India’s plus-size fashion scene is catching on

India’s weight situation is escalating.
India’s weight situation is escalating.
Image: Reuters / Danish Siddiqui
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India’s niche plus-size retail industry is, excuse the pun, expanding. As the country’s rates of obesity and weight gain have gone up, so has the market for larger clothing, and the interest from foreign and local retailers. Most recently, Italian luxury suit maker Corneliani has started a tailoring service to make its $2,000 suits accomodate Indian gentlemen of larger mid-sections.

The service is popular with politicians, businessmen, and heftier celebrities. But less expensive brands are also catering to the growing girth of India’s middle class. Nearly a third of India’s adult men will be overweight by 2015, according to World Health Organization estimates. Already 64% of women living in cities were overweight and are raising new generations of obese children, according to India’s National Diabetes, Obesity and Cholesterol Foundation. (To note: almost a third of India’s total population is still living in poverty, many of them underweight.)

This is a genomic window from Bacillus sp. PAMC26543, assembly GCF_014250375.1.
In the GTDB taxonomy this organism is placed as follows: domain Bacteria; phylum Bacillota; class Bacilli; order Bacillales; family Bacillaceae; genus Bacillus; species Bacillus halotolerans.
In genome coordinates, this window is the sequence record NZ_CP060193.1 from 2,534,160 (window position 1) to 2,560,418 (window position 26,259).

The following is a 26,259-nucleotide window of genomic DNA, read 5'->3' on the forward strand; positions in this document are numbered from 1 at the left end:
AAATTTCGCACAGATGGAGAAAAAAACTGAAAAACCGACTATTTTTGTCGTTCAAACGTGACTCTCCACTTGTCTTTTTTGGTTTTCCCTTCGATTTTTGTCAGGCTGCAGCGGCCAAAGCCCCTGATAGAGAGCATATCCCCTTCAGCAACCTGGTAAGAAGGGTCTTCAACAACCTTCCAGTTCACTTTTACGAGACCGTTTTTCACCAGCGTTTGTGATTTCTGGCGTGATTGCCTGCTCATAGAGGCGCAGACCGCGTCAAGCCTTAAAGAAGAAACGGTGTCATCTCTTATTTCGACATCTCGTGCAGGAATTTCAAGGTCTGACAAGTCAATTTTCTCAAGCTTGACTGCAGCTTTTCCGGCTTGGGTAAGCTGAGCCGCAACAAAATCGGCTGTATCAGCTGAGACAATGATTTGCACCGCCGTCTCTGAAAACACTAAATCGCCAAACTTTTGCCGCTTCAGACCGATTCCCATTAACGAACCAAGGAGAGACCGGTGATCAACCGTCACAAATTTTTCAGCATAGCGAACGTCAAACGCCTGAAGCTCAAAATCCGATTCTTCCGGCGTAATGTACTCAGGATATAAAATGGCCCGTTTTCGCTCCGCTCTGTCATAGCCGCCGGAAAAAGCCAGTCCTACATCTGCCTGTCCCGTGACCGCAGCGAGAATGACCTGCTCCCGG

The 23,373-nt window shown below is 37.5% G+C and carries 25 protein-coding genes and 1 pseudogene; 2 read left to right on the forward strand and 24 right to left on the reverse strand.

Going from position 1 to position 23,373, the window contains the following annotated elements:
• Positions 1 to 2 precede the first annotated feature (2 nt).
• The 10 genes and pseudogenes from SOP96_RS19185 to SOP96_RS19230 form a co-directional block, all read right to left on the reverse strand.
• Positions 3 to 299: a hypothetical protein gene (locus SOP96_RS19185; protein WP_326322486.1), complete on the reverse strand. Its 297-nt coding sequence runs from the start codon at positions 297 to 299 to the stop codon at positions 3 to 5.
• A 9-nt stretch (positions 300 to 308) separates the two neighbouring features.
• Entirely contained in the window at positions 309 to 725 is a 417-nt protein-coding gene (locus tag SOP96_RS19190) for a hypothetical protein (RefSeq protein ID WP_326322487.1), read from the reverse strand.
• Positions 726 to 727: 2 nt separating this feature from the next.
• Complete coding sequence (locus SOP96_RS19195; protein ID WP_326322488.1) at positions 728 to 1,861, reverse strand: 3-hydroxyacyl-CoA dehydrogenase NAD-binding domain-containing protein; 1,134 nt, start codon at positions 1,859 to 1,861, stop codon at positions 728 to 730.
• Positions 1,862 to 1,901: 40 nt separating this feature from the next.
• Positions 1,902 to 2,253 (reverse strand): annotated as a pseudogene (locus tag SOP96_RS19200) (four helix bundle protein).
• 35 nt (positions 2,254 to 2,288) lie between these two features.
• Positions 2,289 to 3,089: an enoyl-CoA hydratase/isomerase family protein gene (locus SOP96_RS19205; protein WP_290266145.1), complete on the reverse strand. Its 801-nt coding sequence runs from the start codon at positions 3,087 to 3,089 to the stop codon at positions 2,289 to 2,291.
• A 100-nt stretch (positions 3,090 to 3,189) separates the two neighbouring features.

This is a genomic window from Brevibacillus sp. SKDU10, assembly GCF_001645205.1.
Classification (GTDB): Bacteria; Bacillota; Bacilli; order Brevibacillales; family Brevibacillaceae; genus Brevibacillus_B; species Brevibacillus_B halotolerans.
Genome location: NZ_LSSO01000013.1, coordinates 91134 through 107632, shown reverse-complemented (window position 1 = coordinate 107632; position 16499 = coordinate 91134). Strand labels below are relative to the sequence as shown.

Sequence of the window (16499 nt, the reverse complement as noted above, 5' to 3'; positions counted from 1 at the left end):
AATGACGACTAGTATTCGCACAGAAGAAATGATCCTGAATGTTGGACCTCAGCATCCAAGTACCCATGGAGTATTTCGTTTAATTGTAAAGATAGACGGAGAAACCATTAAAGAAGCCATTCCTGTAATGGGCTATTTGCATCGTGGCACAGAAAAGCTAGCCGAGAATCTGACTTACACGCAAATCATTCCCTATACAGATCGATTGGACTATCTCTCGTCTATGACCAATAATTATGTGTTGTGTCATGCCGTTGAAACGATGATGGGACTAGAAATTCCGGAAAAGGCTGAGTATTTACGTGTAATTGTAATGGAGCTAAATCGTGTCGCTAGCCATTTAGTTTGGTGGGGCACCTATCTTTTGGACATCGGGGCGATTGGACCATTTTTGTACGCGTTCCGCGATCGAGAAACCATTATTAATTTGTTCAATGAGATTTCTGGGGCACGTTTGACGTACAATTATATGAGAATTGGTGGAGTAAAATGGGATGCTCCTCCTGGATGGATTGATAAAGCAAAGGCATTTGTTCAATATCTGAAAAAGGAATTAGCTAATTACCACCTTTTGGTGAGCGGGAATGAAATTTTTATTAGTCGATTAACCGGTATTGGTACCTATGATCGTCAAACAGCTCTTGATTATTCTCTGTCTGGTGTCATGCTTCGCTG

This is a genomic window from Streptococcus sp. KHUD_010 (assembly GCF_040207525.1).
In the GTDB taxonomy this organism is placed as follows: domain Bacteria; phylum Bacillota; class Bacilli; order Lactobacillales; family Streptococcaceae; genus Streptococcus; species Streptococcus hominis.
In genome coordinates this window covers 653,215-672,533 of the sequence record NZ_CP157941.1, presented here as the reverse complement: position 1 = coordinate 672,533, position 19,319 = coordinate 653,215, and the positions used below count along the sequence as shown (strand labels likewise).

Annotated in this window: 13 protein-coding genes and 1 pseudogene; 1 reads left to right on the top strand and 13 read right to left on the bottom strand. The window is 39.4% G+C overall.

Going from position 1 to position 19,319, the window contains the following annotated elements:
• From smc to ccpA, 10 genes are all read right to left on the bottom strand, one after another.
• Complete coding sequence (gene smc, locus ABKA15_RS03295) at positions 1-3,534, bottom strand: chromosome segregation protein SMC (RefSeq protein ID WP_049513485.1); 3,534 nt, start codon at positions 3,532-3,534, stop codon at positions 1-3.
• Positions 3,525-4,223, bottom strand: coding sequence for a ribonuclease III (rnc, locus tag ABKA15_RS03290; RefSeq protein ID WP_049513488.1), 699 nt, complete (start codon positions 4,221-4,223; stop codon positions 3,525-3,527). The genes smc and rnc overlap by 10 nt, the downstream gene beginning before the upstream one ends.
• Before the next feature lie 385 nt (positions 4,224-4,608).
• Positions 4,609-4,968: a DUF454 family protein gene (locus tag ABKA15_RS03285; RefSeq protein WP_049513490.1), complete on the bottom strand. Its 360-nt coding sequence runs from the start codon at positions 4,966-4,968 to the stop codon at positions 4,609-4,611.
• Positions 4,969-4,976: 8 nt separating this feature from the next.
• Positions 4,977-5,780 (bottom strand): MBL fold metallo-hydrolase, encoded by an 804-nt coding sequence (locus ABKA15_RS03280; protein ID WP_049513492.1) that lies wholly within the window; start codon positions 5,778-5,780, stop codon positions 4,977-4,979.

As a result, more stores in Indian cities are offering larger clothing sizes. Examples include retailers like Biba, Mustard, and Pantaloon. Bigger is catching on in lingerie as well, one of the fastest growing retail segments in India. Online retailer has started selling plus-size underwear. Last year, Marks & Spencer said it saw India’s plus-size shoppers as a segment with strong potential (paywall).

But the oversize clothing industry is still in its infancy. India’s booming market for branded clothes is expected to more than double to $18 billion over the next four years. Plus-size clothing makes up an estimated Rs110 billion ($1.8 billion), consultancy Technopak told the Times of India last year.